Disclaimer: This isn’t my personal experience with Stadia as I’ve haven’t tried it myself, either during it’s beta phase or in its current state. xCloud and Stadia comparisons: xCloud currently only streams to phones and tablets running Android and is in a preview phase. Stadia has had a preview phase, which was available as an invite-only beta, using Google Chrome and playing Ubisoft’s Assassin’s Creed Odyssey, and is now a released product and service. In summary the problem with Stadia is that:
- Google charged money.
- Over promised and under delivered.
When I watched the Google Stadia announcement I have to admit I was skeptical but hopeful. As with most technology press conferences it was extremely well polished, clean and full of promise. What was announced didn’t necessarily seem out of reach in the near future to those with enough bandwidth, but it did seem unclear who exactly the service was for in the here and now. To me, it felt like Google setting themselves up for the future. They certainly understand infrastructure (and advertising, for that matter) but they aren’t generally associated with the video game industry. The launch of Stadia looked from the outside to be muddled and unclear. The initial list of games available at launch was small, but it appears that at the last minute a few more to the list.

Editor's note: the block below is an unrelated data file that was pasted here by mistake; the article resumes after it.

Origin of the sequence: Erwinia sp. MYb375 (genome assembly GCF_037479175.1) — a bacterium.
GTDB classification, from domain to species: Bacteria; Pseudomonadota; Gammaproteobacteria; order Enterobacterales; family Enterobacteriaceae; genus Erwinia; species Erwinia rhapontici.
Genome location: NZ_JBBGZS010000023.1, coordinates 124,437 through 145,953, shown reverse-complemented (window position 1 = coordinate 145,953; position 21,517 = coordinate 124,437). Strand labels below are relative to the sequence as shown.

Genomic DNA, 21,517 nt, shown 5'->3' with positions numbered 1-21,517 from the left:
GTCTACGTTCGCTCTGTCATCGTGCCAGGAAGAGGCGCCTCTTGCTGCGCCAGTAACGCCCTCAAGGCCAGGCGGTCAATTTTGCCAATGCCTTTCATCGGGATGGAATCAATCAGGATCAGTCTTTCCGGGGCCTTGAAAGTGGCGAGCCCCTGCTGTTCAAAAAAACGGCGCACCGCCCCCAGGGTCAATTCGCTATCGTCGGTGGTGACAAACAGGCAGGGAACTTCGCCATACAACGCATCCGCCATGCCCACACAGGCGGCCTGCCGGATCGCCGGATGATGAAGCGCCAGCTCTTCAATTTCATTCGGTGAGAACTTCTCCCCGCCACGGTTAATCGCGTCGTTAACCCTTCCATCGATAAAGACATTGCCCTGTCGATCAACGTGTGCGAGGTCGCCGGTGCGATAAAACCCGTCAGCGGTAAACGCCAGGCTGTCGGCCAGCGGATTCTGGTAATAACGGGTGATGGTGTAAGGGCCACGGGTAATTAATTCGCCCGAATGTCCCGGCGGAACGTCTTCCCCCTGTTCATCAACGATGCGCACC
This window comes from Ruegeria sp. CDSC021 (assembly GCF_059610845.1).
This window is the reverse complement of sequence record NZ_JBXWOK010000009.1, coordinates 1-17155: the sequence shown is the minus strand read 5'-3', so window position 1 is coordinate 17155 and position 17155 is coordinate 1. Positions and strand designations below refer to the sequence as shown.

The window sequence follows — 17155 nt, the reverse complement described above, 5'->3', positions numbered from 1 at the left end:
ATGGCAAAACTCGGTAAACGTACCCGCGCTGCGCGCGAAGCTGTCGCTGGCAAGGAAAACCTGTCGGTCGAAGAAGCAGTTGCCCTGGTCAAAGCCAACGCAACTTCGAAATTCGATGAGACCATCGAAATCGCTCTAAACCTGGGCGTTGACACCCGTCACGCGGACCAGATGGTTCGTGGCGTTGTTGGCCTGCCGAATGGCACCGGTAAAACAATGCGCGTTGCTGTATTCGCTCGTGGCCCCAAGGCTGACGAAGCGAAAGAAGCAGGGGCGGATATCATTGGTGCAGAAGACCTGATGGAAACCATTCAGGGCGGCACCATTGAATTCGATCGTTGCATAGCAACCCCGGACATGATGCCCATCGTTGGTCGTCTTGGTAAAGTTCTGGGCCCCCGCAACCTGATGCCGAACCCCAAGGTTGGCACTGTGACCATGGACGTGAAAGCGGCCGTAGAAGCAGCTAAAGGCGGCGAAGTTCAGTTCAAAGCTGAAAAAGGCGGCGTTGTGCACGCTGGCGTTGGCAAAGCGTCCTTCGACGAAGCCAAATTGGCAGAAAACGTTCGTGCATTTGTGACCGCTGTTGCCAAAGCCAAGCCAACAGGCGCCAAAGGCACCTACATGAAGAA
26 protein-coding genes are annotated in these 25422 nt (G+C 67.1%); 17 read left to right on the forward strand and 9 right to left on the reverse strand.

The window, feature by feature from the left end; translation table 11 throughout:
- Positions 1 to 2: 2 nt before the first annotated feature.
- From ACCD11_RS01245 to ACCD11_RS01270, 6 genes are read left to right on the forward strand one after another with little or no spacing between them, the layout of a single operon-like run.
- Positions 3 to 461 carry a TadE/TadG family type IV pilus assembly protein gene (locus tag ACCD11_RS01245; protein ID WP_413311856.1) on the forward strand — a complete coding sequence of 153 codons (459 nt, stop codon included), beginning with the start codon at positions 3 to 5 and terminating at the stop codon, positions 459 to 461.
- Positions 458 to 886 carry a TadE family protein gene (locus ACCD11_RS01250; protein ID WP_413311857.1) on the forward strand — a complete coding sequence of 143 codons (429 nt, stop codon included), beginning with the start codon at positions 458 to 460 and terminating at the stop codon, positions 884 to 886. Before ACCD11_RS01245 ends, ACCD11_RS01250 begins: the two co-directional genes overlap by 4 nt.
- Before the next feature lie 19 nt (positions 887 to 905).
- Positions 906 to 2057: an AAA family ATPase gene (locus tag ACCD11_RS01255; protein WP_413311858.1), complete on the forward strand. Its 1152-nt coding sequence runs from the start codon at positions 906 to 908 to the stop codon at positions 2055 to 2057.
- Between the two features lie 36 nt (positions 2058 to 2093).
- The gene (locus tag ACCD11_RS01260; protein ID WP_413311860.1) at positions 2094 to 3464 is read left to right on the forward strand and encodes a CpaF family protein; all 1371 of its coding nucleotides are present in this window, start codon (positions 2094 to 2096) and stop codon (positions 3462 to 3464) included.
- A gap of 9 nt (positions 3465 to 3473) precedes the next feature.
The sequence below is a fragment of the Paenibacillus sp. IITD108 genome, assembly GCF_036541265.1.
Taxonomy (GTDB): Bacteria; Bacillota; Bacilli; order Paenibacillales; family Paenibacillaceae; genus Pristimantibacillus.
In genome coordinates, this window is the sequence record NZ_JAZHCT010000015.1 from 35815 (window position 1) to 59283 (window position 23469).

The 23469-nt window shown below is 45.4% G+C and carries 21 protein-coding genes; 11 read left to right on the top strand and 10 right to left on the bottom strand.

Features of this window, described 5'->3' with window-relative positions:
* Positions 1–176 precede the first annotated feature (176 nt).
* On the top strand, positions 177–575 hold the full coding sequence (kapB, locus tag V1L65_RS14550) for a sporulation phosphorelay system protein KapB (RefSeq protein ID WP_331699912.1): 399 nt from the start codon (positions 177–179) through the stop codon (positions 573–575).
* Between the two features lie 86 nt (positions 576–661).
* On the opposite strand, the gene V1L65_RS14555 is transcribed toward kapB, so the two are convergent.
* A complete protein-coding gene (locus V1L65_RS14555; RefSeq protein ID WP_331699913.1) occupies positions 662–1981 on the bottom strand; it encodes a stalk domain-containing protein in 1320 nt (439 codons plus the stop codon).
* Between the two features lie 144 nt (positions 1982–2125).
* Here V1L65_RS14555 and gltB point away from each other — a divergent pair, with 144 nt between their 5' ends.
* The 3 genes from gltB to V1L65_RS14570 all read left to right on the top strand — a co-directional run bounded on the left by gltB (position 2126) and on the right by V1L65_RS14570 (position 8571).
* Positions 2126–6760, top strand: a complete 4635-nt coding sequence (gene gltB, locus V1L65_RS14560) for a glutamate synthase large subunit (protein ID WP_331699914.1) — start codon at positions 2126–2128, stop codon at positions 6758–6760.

The early backers of the service weren’t getting their emails with codes or controllers on the day of launch despite pre-ordering, and then others who ordered more recently were getting theirs. Google were quite boastful about the capabilities of Stadia at launch, but since then a lot of features have been pushed back to ‘shortly after launch’ or 2020 and the current games don’t appear to be performing as well or looking as good as Google said they would. Recently Google released a statement commenting on this and putting the responsibility of this on the developers, which seems like a bit of a backstab to the devs who are supporting the platform at launch. The free version of Stadia is going to be available later in 2020. I feel Google are using this time as a beta phase, and charging people for the opportunity to be testers. I think Stadia might well be worth waiting for and trying out for free, although that only means no monthly subscription, you’ll still have to buy games individually and separately, unless they make some changes. Google are not a small startup (remember OnLive?) and haven’t been for well over a decade now, and yet they (and other large corporations worth billions of dollars) still behave and launch products like they are ‘a scrappy startup’ and ‘still figuring things out’. Game streaming tech is new and I fully believe they are still figuring it out, and that’s fine in itself. The only comparison between xCloud and Stadia that I’m going to make here is that xCloud didn’t go and boast about how amazing and revolutionary it is and charge money for the privilege of helping them figure it out and test it. Hopefully Stadia does become something great and introduce new people to gaming, but Google’s track record on supporting products isn’t great.